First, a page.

alt Badri Rengarajan is a member of the Lehman Brothers biotechnology equity research team supporting financial markets evaluation of development- and commercial-stage biotechnology companies.

Badri has over eight years of interdisciplinary experience in business strategy, product development, regulatory/clinical analysis, and investment evaluation. He is responsible for assessing clinical studies and pipeline compounds.

Previously, he was the regulatory lead for several projects in Genentech’s portfolio, including Rituxan (lupus and indolent non-Hodgkins lymphoma), Tarceva (lung and pancreatic cancer), and anti-NGF (pain), for which Badri crafted regulatory strategy, successfully executed several regulatory filings, and negotiated with the FDA. As a member of Genentech’s regulatory intelligence group, Badri synthesized product approval histories for over 100 oncology, cardiovascular, autoimmune, and specialty therapeutics. Badri began his career in management consulting with McKinsey and Company where he served clients in biotechnology, pharmaceuticals, and devices.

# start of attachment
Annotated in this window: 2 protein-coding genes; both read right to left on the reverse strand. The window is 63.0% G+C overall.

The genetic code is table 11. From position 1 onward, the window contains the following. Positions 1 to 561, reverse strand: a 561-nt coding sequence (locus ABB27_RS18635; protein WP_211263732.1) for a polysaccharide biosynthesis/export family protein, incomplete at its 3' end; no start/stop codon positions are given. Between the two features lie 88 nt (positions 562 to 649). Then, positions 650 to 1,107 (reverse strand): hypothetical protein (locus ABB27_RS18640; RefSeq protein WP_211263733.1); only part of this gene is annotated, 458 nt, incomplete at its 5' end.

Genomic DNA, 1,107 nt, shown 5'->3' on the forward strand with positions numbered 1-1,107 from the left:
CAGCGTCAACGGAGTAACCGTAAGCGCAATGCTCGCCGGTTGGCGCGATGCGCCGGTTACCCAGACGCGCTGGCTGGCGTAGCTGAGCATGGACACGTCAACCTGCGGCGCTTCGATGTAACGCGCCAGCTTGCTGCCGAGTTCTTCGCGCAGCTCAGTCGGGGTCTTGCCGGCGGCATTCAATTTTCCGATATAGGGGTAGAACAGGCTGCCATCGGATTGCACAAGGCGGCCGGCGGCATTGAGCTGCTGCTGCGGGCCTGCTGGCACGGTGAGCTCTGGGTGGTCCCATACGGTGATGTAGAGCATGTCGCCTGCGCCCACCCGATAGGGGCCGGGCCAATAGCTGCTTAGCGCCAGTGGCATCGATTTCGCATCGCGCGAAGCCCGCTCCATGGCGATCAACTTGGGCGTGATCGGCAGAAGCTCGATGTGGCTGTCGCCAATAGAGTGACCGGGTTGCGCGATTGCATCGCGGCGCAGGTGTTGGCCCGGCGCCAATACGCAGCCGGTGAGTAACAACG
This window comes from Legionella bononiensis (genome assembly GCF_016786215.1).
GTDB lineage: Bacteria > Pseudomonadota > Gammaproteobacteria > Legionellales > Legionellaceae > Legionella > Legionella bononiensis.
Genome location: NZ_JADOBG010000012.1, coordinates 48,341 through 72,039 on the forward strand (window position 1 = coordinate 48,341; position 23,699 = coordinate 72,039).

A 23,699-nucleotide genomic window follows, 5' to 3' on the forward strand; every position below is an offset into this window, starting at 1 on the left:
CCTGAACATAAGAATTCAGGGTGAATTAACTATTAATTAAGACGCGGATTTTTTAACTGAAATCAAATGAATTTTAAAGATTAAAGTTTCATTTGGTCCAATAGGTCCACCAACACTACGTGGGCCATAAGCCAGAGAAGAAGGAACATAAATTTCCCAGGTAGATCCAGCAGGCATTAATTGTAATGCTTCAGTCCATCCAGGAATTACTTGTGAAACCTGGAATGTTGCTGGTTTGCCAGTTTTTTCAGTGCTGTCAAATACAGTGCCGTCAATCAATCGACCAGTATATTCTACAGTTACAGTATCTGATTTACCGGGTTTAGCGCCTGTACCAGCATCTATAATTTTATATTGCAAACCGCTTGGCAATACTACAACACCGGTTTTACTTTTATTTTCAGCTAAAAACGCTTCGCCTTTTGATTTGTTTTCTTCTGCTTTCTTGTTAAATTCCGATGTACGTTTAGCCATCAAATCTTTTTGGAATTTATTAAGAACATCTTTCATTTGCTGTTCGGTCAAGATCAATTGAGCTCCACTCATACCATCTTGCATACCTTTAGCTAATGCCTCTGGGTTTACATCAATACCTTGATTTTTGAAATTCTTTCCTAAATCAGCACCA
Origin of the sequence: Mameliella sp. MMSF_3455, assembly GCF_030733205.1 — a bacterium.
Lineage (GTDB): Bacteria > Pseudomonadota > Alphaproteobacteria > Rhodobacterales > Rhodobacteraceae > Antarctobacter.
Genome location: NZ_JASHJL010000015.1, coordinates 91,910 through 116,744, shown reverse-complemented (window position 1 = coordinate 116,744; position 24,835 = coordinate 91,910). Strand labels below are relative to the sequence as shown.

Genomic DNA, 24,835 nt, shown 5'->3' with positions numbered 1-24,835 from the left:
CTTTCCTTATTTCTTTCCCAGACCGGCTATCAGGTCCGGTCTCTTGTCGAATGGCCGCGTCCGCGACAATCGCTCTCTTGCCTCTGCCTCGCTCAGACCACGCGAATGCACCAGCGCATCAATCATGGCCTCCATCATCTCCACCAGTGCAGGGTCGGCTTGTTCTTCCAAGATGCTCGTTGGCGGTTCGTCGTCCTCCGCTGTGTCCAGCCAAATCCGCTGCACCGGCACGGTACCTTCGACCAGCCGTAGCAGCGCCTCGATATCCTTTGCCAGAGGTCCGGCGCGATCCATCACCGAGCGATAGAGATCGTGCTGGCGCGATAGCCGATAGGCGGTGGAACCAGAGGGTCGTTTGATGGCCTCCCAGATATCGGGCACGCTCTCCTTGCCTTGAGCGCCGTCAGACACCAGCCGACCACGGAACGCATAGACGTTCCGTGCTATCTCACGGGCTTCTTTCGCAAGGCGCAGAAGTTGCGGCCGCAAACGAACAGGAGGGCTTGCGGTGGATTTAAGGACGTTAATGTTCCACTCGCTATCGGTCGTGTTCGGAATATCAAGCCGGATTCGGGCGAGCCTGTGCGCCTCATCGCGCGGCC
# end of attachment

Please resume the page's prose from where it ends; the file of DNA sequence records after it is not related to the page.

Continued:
Badri earned his bachelor’s degree in Biology and Public Policy from Harvard University and his M.D. from Yale University, where he received a nomination for best thesis project.


altRebecca Albrecht-Oling coordinates the Library Instruction Program at Purchase College, State University of New York, which focuses on training students, faculty, and staff how to frame information needs, create effective research strategies, and use the library’s resources to execute those strategies. Rebecca is also the liaison for Assistive Technology needs in the Library (coordinating this with Counseling services and computing services on campus). Her collection development responsibilities include literature and Jewish studies. A graduate of Kent State University (M.L.S.), Kansas State University, (M.A.) and Purdue University, B.A., she writes extensively on literacy and electronic resources.